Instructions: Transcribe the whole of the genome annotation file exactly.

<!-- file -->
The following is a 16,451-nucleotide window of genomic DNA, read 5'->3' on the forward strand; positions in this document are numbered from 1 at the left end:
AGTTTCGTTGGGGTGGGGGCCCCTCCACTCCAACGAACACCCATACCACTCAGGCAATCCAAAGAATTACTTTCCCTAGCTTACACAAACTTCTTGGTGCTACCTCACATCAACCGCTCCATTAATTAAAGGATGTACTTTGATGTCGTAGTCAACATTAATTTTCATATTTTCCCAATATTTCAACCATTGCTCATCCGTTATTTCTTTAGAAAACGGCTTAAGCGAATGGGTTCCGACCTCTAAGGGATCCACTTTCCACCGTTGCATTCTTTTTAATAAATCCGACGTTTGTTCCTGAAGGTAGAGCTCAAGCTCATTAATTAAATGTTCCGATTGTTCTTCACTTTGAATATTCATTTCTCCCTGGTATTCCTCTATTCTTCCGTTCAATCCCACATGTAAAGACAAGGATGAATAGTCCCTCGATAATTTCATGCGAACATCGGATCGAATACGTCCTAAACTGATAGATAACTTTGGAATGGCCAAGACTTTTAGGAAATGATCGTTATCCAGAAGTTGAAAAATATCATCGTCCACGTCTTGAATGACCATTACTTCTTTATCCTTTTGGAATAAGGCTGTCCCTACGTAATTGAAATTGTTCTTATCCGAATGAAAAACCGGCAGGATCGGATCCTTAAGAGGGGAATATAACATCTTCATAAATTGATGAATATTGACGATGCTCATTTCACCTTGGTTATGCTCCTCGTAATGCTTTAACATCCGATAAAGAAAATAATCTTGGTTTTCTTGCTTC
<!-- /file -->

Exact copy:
The following is a 16,451-nucleotide window of genomic DNA, read 5'->3' on the forward strand; positions in this document are numbered from 1 at the left end:
AGTTTCGTTGGGGTGGGGGCCCCTCCACTCCAACGAACACCCATACCACTCAGGCAATCCAAAGAATTACTTTCCCTAGCTTACACAAACTTCTTGGTGCTACCTCACATCAACCGCTCCATTAATTAAAGGATGTACTTTGATGTCGTAGTCAACATTAATTTTCATATTTTCCCAATATTTCAACCATTGCTCATCCGTTATTTCTTTAGAAAACGGCTTAAGCGAATGGGTTCCGACCTCTAAGGGATCCACTTTCCACCGTTGCATTCTTTTTAATAAATCCGACGTTTGTTCCTGAAGGTAGAGCTCAAGCTCATTAATTAAATGTTCCGATTGTTCTTCACTTTGAATATTCATTTCTCCCTGGTATTCCTCTATTCTTCCGTTCAATCCCACATGTAAAGACAAGGATGAATAGTCCCTCGATAATTTCATGCGAACATCGGATCGAATACGTCCTAAACTGATAGATAACTTTGGAATGGCCAAGACTTTTAGGAAATGATCGTTATCCAGAAGTTGAAAAATATCATCGTCCACGTCTTGAATGACCATTACTTCTTTATCCTTTTGGAATAAGGCTGTCCCTACGTAATTGAAATTGTTCTTATCCGAATGAAAAACCGGCAGGATCGGATCCTTAAGAGGGGAATATAACATCTTCATAAATTGATGAATATTGACGATGCTCATTTCACCTTGGTTATGCTCCTCGTAATGCTTTAACATCCGATAAAGAAAATAATCTTGGTTTTCTTGCTTC